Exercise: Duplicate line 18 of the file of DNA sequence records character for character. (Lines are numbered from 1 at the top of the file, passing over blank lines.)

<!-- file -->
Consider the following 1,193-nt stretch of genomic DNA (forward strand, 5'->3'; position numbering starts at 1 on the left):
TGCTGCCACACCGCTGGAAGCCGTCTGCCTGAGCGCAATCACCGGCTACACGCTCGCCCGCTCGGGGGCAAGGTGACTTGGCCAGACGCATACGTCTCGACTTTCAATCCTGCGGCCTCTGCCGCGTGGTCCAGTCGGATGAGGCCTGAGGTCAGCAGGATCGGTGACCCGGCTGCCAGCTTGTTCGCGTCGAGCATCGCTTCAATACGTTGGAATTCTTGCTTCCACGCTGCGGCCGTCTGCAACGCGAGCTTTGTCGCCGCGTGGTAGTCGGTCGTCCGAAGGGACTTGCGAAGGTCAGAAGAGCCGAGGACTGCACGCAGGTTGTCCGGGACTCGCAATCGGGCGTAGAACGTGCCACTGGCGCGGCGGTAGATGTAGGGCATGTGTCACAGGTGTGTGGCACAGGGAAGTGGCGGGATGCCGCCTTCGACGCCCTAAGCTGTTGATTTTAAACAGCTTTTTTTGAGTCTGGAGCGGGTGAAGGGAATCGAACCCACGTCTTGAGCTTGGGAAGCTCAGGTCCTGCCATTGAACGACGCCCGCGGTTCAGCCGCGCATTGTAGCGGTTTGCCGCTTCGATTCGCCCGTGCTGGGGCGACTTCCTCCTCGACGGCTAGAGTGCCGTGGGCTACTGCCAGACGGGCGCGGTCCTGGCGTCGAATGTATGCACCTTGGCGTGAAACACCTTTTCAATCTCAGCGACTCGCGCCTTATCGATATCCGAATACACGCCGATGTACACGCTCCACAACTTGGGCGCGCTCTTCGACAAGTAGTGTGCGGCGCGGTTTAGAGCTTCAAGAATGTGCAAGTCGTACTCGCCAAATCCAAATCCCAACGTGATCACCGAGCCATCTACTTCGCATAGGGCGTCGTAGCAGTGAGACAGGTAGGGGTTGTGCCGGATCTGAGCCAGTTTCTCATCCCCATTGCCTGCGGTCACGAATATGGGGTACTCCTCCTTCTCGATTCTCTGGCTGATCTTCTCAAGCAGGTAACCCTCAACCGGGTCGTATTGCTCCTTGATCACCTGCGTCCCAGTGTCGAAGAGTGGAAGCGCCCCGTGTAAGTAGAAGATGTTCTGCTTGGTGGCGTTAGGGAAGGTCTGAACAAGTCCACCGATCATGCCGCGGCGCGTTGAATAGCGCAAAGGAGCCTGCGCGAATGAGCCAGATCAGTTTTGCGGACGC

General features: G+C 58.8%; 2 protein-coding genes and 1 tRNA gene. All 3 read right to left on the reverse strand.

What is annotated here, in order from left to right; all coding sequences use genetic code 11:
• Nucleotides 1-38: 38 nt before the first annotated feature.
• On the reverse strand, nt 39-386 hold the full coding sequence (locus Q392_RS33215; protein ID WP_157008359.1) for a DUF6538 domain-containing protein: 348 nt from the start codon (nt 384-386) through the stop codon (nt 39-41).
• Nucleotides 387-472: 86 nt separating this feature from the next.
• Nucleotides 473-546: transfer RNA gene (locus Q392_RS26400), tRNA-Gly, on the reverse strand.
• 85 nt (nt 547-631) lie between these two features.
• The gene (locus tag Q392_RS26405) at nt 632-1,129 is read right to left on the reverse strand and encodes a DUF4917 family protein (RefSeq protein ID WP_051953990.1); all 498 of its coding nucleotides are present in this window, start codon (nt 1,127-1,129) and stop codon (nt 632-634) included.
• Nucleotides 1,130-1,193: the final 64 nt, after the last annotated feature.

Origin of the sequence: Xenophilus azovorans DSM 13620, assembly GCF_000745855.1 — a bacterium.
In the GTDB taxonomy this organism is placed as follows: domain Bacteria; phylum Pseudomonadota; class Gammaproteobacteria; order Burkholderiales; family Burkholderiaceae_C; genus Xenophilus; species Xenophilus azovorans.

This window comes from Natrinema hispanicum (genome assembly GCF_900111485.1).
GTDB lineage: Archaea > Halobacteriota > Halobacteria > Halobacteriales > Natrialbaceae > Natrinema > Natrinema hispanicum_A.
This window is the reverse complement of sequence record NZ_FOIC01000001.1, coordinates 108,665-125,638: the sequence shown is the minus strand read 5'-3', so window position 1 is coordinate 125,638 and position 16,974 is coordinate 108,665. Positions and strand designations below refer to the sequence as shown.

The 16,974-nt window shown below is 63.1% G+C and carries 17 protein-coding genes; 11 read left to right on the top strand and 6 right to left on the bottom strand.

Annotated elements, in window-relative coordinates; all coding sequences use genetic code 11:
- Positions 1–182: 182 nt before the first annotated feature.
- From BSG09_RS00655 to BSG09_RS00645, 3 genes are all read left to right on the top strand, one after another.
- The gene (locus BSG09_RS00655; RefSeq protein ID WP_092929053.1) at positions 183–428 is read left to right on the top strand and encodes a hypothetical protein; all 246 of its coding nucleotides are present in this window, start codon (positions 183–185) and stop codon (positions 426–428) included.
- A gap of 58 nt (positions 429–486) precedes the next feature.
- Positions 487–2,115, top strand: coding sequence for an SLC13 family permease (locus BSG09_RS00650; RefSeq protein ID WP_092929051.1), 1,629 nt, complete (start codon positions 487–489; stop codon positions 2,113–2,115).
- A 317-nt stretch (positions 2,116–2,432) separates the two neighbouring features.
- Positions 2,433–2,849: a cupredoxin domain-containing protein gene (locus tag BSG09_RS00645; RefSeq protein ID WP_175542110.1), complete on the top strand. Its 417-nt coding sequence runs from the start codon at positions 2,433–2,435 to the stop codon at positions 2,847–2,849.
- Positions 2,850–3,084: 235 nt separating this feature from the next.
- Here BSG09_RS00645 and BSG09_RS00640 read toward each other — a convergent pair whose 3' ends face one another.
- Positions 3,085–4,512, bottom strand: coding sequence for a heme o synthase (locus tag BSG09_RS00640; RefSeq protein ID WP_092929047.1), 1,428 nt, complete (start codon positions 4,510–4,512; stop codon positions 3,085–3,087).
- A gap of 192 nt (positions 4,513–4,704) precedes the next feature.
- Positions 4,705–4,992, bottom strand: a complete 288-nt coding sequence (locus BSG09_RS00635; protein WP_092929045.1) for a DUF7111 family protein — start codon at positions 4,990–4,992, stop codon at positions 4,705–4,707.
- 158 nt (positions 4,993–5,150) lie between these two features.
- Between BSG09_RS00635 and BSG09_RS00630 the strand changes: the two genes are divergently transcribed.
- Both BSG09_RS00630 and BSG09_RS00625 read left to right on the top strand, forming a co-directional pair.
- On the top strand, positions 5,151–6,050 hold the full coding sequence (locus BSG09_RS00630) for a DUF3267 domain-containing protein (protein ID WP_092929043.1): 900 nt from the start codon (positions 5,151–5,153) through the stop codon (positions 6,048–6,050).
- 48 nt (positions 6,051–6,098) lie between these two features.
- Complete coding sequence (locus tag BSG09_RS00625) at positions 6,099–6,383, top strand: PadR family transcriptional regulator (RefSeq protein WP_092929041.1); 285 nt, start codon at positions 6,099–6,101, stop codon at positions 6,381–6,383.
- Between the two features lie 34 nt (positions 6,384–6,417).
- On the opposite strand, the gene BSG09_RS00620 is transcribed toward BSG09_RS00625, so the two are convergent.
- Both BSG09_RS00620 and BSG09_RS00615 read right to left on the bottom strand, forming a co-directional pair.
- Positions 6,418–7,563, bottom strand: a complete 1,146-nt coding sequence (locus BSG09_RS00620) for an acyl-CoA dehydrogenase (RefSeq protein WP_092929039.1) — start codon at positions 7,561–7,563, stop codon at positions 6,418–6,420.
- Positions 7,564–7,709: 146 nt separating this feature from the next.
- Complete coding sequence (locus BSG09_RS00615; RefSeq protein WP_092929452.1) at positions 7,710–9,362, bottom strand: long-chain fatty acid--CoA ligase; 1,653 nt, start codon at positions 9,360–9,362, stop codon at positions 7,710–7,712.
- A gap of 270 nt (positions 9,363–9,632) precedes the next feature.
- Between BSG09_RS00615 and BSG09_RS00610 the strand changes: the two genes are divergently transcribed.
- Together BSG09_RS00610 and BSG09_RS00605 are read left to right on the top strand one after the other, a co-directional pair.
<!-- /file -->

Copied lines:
Annotated elements, in window-relative coordinates; all coding sequences use genetic code 11: